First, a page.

Dangers of BPA and Other Chemicals

pToday was a huge day for BPA awareness! Articles flooded the media about the 91% of Canadians that have BPA in their systems.  The scariest part was that children and teens had higher levels than adults.  CTV has posted a good article about the findings http://www.ctv.ca/CTVNews/TopStories/20100816/blood-concentration-study-100816/.

I am hoping to help you understand the harmful effects of BPA as well as other chemicals commonly found in plastics and other eating materials.

Bisphenol A aka BPA is a harmful additive that has been used to manufacture polycarbonate plastic.  Polycarbonate plastic is used to make everything from baby bottles to medical devices.  Polycarbonate plastic was known for its durability as well as transparency until recently, now it is known for its BPA.

Within the past years the results of many research studies have been hitting the public at an alarming rate. These studies are indicating that BPA has harmful effects on humans.  They are reporting that BPA exposure is linked to a large array of diseases including heart disease, diabetes, liver problems and several cancers.  BPA is an endocrine disruptor that can mimic our bodies’ hormones and create several health problems including obesity, thyroid problems, reproductive problems and neurological issues.

A Harvard study shows that after drinking from polycarbonate plastic water and baby bottles for one week can increase the levels of BPA in the urine up to three times! After reading over 150 reports about the risk of exposing humans to BPA Canada’s Health Minister, Tony Clement, stated that “It’s pretty clear that the highest risk is for newborns and young infants.”

Unfortunately with all we know about BPA, we are learning just as much about other chemicals added into plastics.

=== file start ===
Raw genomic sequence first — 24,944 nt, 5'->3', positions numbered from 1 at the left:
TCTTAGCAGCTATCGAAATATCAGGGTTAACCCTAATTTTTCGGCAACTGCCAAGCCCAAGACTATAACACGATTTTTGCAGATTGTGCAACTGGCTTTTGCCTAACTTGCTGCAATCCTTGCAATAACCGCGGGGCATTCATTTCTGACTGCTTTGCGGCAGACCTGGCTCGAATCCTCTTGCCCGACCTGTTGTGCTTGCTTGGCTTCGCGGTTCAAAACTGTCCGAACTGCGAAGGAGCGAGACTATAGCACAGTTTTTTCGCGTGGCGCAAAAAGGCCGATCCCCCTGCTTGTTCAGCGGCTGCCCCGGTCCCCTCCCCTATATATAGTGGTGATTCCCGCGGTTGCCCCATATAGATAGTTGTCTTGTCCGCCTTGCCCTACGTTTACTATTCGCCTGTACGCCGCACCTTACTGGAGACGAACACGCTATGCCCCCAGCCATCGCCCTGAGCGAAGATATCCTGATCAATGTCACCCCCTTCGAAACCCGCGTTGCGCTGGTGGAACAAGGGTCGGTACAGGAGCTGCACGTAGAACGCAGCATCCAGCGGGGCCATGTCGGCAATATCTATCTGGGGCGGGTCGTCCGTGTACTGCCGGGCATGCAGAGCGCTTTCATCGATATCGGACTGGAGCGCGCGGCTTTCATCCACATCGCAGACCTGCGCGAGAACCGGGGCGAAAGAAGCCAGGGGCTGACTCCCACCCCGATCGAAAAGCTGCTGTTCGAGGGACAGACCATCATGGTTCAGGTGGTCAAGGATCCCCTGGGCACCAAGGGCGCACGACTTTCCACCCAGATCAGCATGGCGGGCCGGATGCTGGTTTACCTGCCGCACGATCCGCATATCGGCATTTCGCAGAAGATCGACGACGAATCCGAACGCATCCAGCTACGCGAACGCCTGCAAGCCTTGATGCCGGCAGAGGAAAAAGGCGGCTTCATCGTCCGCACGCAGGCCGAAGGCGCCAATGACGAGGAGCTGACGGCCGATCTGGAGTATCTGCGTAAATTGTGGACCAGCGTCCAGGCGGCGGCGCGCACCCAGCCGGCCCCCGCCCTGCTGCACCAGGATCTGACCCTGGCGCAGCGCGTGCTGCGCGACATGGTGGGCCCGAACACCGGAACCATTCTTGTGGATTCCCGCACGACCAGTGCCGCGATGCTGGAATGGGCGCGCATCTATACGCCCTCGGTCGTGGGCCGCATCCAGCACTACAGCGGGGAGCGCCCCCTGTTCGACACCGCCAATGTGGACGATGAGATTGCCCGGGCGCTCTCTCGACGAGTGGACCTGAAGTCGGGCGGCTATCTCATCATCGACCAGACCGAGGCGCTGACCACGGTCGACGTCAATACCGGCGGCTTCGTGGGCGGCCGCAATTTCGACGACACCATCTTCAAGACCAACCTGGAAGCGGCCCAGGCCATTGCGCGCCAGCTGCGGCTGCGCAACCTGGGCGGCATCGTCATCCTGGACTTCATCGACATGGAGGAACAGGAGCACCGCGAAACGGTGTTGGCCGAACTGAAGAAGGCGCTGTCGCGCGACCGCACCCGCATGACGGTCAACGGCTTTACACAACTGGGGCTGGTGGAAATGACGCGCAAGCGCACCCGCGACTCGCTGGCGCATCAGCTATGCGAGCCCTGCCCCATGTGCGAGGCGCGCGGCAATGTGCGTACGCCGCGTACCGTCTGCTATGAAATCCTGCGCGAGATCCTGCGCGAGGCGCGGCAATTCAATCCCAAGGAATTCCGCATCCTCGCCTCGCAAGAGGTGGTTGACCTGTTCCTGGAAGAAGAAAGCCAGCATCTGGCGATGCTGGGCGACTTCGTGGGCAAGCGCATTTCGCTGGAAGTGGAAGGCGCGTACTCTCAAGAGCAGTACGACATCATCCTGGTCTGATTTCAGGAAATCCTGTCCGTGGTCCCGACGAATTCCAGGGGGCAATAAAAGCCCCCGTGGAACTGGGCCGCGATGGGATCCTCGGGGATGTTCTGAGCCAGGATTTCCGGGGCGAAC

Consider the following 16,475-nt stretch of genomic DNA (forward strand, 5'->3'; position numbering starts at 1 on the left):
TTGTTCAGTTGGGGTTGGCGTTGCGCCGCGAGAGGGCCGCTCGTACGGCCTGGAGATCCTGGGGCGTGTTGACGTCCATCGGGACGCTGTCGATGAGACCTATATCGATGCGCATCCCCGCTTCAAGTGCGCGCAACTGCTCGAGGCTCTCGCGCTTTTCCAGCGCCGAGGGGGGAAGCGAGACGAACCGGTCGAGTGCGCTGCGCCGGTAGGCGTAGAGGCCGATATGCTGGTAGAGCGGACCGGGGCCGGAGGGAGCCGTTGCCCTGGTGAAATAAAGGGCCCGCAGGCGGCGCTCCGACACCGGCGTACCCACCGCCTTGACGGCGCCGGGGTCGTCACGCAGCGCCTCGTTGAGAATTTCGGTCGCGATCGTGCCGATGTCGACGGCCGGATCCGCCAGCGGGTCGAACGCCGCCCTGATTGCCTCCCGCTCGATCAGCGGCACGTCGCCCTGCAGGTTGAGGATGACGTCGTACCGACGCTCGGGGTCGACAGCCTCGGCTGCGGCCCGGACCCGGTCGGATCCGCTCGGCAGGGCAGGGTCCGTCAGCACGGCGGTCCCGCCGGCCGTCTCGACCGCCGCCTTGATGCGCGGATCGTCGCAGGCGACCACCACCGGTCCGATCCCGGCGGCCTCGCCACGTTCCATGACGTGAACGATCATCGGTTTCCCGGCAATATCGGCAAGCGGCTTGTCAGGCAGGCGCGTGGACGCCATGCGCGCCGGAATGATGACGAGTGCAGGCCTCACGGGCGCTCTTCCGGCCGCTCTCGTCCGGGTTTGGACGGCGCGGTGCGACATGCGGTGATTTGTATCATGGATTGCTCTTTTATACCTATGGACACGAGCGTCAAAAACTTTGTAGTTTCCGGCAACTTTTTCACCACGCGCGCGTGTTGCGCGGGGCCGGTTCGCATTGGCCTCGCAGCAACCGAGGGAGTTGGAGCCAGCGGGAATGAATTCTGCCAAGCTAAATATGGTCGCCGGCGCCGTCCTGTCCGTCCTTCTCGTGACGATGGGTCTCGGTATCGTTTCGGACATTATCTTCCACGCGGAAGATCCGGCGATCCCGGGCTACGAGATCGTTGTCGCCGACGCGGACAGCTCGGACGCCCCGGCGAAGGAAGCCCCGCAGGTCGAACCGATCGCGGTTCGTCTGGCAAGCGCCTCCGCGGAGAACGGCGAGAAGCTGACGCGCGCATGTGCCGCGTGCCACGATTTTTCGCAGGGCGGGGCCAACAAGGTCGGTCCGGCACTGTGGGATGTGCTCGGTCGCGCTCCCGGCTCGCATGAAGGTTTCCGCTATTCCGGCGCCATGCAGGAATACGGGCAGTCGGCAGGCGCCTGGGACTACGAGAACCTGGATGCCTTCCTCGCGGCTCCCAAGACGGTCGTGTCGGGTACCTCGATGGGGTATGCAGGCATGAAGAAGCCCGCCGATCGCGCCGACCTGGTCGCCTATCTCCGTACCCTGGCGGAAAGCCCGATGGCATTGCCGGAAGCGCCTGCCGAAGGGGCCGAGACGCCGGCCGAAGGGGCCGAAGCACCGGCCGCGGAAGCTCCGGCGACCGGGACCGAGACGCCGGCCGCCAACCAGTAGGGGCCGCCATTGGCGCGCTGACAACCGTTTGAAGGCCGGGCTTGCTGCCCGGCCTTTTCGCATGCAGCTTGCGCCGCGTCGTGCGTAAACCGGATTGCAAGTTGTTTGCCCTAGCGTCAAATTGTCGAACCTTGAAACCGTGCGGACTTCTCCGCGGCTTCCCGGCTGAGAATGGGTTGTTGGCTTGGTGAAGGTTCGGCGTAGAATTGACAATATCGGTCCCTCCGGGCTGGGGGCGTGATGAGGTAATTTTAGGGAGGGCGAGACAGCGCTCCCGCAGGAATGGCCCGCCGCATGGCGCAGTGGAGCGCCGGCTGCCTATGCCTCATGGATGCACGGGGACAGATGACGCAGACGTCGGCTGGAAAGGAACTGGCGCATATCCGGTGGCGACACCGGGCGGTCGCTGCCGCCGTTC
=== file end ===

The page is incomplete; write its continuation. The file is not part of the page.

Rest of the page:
Polyvinyl chloride, aka PVC or the poison plastic, often adds Phthalates to make it softer, transparent, durable and flexible.  Phthalates, like BPA, are endocrine disruptors.  They are easily released into the environment and are the highest threat to fetal and child development.  With Phthalates come many of the same health risks of BPA including certain cancers, obesity and diabetes.  The Journal of Pediatrics has also published a study indicating low birth weight of infants who were exposed to Phthalates prenatal.  Science Daily reports that low birth weight is the leading cause of death of infants in the US.

The poison plastic (PVC) is also known to emit Vinyl Chloride into the environment.  Vinyl Chloride is a colorless gas with a mild, sweet odour. Vinyl Chloride is used to create PVC. There are reports dating back to the 1930s about the harmful effects of Vinyl Chloride.  It has been known to cause cancer and liver damage.  Although Vinyl Chloride is a known carcinogen the harmful risks of exposure are still be studied.  The Agency for Toxic Substances & Disease Registry states, “it has not been proven that vinyl chloride causes birth defects in humans, but studies in animals suggest that vinyl chloride might affect growth and development. Animal studies also suggest that infants and young children might be more susceptible than adults to vinyl chloride-induced cancer.

There are many alternatives to storing food in plastic containers, including: glass, stainless steel, Styrofoam, cardboard or even metal pans.  When comparing which material is best to store food experts are suggesting that glass is the safest material to use.

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  1. August 24, 2010

    nice post. thanks.

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